Hypoplastic left heart syndrome

In this condition, the left side of the heart is underdeveloped (hypoplastic), including the aorta, aortic valve, left ventricle and mitral valve. As a result, the body doesn't receive enough oxygenated blood. In the first few days after a baby is born, the ductus arteriosus remains open (patent),

allowing normal circulation, so the baby may seem fine initially. But when the ductus arteriosus naturally closes, signs

and symptoms begin, including a bluish cast to the skin from lack of oxygen, difficulty breathing and poor feeding. This condition may be accompanied by an atrial

septal defect.

Treatment options for this life-threatening condition are a heart transplant or a multistage surgical procedure done during

the first few years of life.

Coarctation of the aorta

This is a narrowing (coarctation), or constriction,

in a portion of the aorta. Coarctation forces the heart to

pump harder to get blood through the aorta and on to the

rest of the body. This defect can cause several life-threatening complications, including severe hypertension, aortic aneurysm, dissection or

rupture, endocarditis, brain hemorrhage, stroke, heart failure and premature coronary

artery disease. Repair is typically recommended before

age 10, either by surgically removing the affected portion or


Aortic stenosis

This is a defect that narrows or obstructs the aortic valve opening, making it difficult for

the heart to pump blood into the aorta. Mild cases may not have symptoms initially, but they

can worsen over time. The defect can cause heart enlargement, left-sided heart failure, arrhythmias, endocarditis

and fainting. Treatment includes surgical repair or replacement of the valve or, in young children,

widening through balloon valvuloplasty.

Ebstein's anomaly

This is a defect of the tricuspid valve, which controls blood flow between the heart's right

atrium and right ventricle. The valve is positioned lower than normal into the ventricle instead of remaining between the atrium and the ventricle. Consequently, the ventricle is too small and the atrium too large, and neither functions properly. The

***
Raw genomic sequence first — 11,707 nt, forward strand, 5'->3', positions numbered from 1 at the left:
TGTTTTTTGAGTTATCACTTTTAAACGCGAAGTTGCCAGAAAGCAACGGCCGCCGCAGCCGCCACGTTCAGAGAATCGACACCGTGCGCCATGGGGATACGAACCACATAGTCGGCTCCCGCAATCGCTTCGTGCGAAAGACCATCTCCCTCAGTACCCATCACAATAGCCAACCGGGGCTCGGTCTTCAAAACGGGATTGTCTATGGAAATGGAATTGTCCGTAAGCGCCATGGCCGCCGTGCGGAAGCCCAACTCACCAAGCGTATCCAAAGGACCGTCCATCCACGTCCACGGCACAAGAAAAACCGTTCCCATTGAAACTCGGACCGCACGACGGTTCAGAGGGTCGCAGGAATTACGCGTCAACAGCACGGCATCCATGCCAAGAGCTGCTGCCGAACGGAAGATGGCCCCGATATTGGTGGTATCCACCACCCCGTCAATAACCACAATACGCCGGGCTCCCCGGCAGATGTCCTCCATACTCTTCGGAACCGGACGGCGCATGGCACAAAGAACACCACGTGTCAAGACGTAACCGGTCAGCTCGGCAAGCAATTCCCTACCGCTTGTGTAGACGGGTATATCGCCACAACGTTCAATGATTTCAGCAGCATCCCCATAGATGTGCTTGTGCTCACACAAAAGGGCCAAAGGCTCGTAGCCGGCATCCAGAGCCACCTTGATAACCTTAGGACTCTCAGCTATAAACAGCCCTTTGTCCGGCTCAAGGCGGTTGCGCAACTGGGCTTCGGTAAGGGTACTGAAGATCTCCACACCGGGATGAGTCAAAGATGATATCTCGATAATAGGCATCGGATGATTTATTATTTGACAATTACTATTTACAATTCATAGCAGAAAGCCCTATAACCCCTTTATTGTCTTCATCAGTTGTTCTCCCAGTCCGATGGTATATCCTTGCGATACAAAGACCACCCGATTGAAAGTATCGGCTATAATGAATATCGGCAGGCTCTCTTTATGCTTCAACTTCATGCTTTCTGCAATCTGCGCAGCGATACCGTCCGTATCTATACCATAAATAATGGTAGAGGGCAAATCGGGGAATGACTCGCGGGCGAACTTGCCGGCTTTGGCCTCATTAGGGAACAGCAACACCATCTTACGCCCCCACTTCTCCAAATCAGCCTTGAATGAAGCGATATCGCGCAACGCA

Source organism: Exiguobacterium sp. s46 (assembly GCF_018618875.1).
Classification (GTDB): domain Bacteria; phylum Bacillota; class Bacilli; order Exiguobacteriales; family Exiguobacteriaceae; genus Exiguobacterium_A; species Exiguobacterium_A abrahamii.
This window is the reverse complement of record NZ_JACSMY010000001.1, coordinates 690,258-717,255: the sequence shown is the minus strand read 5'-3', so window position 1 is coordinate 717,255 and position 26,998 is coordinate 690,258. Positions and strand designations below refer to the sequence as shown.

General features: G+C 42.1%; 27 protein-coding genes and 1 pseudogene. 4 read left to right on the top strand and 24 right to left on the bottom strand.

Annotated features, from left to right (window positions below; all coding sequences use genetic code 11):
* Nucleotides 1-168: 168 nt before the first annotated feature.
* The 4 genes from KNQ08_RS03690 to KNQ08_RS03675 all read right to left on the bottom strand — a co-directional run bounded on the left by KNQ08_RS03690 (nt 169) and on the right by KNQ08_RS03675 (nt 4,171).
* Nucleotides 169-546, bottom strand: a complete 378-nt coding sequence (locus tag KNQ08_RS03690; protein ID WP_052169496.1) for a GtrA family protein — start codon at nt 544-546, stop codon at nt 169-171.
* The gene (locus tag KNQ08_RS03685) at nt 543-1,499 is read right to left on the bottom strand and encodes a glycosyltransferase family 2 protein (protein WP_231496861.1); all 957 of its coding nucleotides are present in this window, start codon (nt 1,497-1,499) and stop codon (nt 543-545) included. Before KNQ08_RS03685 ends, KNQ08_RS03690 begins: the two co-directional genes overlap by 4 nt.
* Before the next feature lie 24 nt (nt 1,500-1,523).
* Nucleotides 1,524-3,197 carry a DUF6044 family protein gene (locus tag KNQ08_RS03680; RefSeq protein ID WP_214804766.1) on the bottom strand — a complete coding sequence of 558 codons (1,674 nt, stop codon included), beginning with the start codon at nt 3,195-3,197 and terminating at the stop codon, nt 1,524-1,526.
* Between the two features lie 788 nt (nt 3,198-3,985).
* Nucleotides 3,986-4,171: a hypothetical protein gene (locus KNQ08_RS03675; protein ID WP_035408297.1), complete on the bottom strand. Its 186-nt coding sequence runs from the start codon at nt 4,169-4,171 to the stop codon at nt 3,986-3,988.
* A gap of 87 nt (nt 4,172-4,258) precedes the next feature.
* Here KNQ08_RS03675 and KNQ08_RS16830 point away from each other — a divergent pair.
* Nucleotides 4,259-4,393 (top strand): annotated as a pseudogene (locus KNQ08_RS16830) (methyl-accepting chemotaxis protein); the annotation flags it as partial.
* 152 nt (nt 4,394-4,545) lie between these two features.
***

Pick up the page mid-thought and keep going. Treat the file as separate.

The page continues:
valve is also malformed, often allowing blood to leak from the ventricle into the atrium. This defect often occurs along with

other heart defects, including patent foramen ovale, atrial septal defect or

Wolff-Parkinson-White syndrome. Severe cases are life-threatening. Milder cases may have no signs or symptoms until adulthood. Treatment is with medications or

with surgery to repair or replace the tricuspid valve, as well as treatment of

associated conditions. If there's an extra conduction

pathway, the electrical signal may arrive at the ventricles too soon. This condition is called Wolff-Parkinson-White syndrome (WPW). It's in a category of electrical abnormalities called "pre-excitation syndromes."


Atrioventricular canal defect

This is a combination of defects, including a large hole in the center of the heart and a single common valve instead of the separate tricuspid and mitral valves. Also called atrioventricular

septal defect, this defect is classified by whether it's only partial, involving only

the upper chambers of the heart, or complete, in which blood can travel

freely among all four chambers of the heart. Both forms allow extra blood to circulate to the lungs, causing the

heart to enlarge.

The condition is often associated with Down syndrome. Infants may also have

trouble breathing and not grow well. Surgery is often done in infancy to close